With junior doctor strikes looming it is important for us to emphasise that the world-class care delivered by the NHS is wholly dependent on the goodwill of its staff. We already work exploitative rotas in understaffed units, working unpaid ‘overtime’ regularly. We never get paid for working outside our contracted hours (hence the concept of ‘overtime’ is misleading), something that we frequently do to protect our patients. Even the current status quo is unfair and would be an insurmountable threat to patient safety, were it not for our good will, professionalism and exemplary work ethic. How many people reading this would be content to work ‘overtime’ unpaid on a weekly basis? We do this already.
“We Already Have A Seven-Day NHS”
The government is now proposing to worsen this already unfair status quo by extending our ‘sociable hours’ bracket, essentially making unpaid overtime mandatory and reducing our pay further. Is this the way to provide a ‘seven-day-NHS’? To stretch our already over-worked and under-paid workforce even thinner? A point of clarification: we already have a seven-day NHS for emergency care and it works fine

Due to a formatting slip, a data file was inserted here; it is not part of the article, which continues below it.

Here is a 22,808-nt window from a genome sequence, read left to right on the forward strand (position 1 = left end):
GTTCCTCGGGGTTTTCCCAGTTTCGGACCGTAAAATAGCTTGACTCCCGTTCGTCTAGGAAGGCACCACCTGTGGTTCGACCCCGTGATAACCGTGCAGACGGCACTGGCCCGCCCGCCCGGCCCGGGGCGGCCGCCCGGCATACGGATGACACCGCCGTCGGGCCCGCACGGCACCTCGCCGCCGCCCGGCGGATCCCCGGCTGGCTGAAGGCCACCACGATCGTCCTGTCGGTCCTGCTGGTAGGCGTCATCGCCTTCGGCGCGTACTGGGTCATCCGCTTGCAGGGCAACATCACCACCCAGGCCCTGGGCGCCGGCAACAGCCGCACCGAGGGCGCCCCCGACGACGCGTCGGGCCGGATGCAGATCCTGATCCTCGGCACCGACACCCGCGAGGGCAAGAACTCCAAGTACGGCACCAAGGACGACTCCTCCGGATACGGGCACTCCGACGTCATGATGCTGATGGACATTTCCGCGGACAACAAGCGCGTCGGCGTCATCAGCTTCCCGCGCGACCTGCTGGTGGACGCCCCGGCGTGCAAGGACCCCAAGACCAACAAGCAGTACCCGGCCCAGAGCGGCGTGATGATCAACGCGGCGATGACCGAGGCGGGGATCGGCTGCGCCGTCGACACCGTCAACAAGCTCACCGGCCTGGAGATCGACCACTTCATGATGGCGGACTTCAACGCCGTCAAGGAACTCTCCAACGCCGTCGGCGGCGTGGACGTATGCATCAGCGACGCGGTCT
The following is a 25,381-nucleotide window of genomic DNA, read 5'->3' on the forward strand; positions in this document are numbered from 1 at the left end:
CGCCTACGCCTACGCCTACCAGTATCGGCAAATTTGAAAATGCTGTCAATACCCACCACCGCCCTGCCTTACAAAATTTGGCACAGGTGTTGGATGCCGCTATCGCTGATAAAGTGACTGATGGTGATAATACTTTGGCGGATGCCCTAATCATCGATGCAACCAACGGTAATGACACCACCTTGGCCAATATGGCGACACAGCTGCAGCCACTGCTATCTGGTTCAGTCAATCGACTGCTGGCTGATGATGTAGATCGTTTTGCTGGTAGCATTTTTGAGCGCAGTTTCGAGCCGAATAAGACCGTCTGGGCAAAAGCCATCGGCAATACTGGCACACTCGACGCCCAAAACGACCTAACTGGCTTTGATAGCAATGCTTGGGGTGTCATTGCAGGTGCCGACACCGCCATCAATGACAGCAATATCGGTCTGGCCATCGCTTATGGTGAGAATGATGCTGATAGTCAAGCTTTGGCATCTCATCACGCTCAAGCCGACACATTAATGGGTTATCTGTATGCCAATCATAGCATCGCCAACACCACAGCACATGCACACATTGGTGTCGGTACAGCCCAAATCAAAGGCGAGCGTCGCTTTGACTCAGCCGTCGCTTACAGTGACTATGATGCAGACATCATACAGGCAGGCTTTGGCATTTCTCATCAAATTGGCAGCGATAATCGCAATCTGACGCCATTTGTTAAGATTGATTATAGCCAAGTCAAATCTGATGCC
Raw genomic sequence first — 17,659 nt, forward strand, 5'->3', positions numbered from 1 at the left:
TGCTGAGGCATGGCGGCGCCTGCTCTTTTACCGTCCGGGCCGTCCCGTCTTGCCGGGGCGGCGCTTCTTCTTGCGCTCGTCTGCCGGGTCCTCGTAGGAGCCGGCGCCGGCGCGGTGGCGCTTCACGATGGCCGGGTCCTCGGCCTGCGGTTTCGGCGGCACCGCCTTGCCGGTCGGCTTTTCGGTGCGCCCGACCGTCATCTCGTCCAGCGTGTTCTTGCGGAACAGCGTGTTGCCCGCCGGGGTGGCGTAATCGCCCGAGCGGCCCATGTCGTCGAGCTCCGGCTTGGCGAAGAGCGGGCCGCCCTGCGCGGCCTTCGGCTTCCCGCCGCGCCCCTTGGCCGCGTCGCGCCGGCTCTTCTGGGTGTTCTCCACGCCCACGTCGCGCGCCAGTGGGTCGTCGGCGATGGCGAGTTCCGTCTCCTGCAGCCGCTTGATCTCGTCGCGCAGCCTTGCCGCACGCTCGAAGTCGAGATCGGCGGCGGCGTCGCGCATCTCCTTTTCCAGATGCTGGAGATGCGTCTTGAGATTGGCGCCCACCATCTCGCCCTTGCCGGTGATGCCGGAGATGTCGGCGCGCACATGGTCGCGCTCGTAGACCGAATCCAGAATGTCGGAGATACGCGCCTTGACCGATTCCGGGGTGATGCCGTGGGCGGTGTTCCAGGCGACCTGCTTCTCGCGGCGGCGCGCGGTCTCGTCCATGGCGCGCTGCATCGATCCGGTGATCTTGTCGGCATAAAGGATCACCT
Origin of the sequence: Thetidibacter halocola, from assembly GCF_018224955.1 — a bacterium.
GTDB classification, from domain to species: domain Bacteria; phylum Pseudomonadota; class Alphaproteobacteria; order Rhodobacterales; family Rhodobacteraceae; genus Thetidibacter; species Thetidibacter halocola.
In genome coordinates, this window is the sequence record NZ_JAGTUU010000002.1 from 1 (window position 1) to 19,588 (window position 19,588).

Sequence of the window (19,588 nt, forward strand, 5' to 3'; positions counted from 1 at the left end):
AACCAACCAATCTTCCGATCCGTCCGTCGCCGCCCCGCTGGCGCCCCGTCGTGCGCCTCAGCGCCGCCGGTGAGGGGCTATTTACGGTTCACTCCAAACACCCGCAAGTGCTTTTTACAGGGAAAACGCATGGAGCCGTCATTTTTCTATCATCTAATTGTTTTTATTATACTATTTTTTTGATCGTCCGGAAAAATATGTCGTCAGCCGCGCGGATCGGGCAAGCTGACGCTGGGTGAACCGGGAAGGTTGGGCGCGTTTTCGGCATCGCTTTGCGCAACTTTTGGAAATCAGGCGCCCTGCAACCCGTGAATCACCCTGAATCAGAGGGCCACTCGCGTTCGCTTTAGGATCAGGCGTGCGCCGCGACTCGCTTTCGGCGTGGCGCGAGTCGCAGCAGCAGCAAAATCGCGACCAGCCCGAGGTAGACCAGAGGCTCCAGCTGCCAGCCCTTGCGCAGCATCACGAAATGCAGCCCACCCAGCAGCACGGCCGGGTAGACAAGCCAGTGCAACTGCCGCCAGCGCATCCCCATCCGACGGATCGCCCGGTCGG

If you want a seven-day NHS for elective care then you more of every kind of medical and non-medical staff. This begs the question: why are junior doctors being targeted? Jeremy Hunt is suggesting that we use the same resources to convert a 5-day service to a 7-day service whilst being ‘cost neutral’. This is self-evidently not achievable even if the government’s exploitative reforms are implemented.
“Orwellian Word-Play: Preconditions Are Not ‘Negotiations'”
We didn’t ‘walk away’ from negotiations. We weren’t offered any. We were offered preconditions – a unilaterally decided contract that the government is trying to force upon us (and you, as the patient or relative). The fact that such a highly committed, proud and professional workforce is considering strike action is testament to the seriousness of this situation.
Let us not get the cart before the horse: the government’s unilateral preconditions preceded our consideration of a strike. The government’s proposals make an already unfair situation less fair, and more importantly are highly unsafe, and will lead to dissolution of our wonderful NHS.
The strikes exist to protect ourselves, to protect our NHS, and to protect our patients.
Dr Adam Iqbal